Because there are too many books, and we can't read any but a tiny fraction with the attention that they deserve and that all book-lovers would love to give but can't, it's a sensible faute-de-mieux to rely largely on these digests to gain a literate and informed view of what's going on in the world. Many of my clever colleagues in IT read no books at all; they have already forgotten Robert MacFarlane's name, but they remember something about the remarkable words for specific states of rain and ice; not the words themselves, but the fact that they existed.

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Friday, April 24, 2015

At last a new Catherine Daly book!... (took me a year to notice, tho)


So instead here's a link, to the online PDF of Catherine Daly's Controller / Seedbed , which came out in June 2014 (I think, her first book for about seven years).


Publisher's site:

Limit Cycle Press (Jukka-Pekka Kervinen):



Tuesday, April 21, 2015

William Shakespeare: Hamlet (1600)

Peter O'Toole as Hamlet

[Image source: http://theshakespeareblog.com/2013/12/shakespeares-hamlet-and-the-charisma-of-acting/]

Somewhere between the monumental savageries of Saxo's story of Amleth and John Marston's Antonio's Revenge comes a play called Hamlet.


We're just ordinary people....  (John Legend, 2004)

Revenge plays, prior to Hamlet (and after, too) had tended to be violent, rhetorical gorefests. But when we think about Hamlet it always comes as something of a surprise to look back on the final scene and find it studded with corpses. Everyone seemed so normal!

For the ordinary soldiers in the opening scene, taking note of the ghost's alarming appearance, Horatio speaks their thoughts: "This bodes some strange eruption to our state". No-one at that point sees fit to connect the eruption with the recent change of ruler or with the questionable marriage of Claudius to his dead brother's wife that is taking place concurrently. Their interest as commoners is more taken up with the clear preparations for war, including the heightened state of watchfulness in which they participate.

One of the problems that Hamlet faces, we imagine, is that the injunction to revenge feels out of sync with the apparent ordinariness of the court going about its business. After Hamlet has spoken to the Ghost, he returns to a court that outwardly looks innocent. As a matter of fact, it is innocent, all but one man. Nobody abetted Claudius in his crime. No-one suspects it. And Claudius is no Piero (the equivalent figure in Antonio's Revenge), i.e. an out-and-out villain exulting in the powers of hell. (Shakespeare would return to that motif in Iago and Edmund; but Claudius shows no sign of loving evil for its own sake.)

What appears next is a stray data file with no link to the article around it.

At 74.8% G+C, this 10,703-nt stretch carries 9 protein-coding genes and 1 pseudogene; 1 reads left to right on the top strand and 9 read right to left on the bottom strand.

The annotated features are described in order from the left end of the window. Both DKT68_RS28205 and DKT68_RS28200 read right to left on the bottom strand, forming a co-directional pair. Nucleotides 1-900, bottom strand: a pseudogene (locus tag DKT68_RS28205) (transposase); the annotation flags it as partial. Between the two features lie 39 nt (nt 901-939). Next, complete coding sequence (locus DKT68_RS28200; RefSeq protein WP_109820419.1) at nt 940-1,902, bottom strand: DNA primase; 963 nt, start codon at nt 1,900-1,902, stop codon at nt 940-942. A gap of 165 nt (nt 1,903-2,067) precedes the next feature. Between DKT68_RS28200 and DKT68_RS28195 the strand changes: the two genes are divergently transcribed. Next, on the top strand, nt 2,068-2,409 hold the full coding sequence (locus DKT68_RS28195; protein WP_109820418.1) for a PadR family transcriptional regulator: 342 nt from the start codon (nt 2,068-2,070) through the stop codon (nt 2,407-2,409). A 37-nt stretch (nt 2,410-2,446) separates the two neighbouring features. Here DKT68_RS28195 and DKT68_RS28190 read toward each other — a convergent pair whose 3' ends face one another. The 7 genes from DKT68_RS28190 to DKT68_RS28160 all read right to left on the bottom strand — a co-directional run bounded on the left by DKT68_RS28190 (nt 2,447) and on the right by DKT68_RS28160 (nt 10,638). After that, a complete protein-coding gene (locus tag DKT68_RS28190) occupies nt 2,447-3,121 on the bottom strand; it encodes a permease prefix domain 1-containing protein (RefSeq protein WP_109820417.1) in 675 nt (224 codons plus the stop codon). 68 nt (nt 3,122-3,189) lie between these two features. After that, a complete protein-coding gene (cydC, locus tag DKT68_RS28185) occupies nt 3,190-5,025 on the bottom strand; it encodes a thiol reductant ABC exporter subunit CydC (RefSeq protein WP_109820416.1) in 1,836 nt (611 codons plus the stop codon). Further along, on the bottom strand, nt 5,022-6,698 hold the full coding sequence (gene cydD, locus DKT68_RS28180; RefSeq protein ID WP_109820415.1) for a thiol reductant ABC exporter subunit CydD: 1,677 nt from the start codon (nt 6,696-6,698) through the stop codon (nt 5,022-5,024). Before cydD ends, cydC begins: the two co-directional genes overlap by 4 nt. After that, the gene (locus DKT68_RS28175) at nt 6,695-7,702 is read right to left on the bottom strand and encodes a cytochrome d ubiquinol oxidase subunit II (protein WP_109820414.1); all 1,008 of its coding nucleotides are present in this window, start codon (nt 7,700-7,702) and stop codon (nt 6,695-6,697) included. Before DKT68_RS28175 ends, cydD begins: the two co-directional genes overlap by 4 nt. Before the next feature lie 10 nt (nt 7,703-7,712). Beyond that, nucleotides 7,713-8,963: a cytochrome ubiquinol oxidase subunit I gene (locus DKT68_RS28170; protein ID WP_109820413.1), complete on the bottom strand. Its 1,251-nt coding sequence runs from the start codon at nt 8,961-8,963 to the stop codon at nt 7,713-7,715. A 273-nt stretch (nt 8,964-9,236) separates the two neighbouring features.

The super-abundant richness of Shakespeare's realization of the Danish court is a matter of people behaving ordinarily. The family scene with Laertes, Ophelia and Polonius is a good example.

Guildenstern, Hamlet, Polonius, Ophelia and Gertrude make unexceptionable conversation about the players and the play they perform. Their remarks are not out of character, but also not narrowly related to the roles these speakers play in the drama (Gertrude's apart, perhaps). A year or two after Hamlet had already been successfully performed, Shakespeare seems to have inserted a highly topical discussion of the children's companies (Harold Jenkins gives the details). In this passage Rosencrantz provides the lively satire, and Hamlet is the casually interested questioner; the tensions between these two characters seem to be put on hold; they can lay them aside and just be ordinary people again. And there's nothing jarring about this - in the world of Hamlet such non-sequitur is characteristic and convincingly naturalistic. It's difficult to imagine any other play, even of Shakespeare's, being so capacious as to allow this. But here everyone, good or bad or mixture of both, can behave in an ordinary way.

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Tuesday, April 07, 2015

J.L. Runeberg: Tales of Ensign Stål (1848, 1860)

Illustration by Albert Edelfelt

[Image source: http://allthingsfinnish.tumblr.com/post/101044861262]

The original title is Fänrik Ståls Sägner – Ensign Stål is the supposed originator rather than the hero. His voice is not often heard, but his shade hangs over the ballad-poems – a figure of undaunted resolve in age.  

Johan Ludvig Runeberg was born in 1804 and died in 1877. He was only a small child in 1808 when the Czar suddenly declared for Napoleon and, since Sweden was now his enemy, invaded Finland without warning. (Finland had for six hundred years been loosely united to Sweden). The Finns defended heroically but they  had been taken by surprise; the Swedish king was not helpful and the war ended in subjection to Russia. This war of 1808-1809 is the subject of Ensign Stål.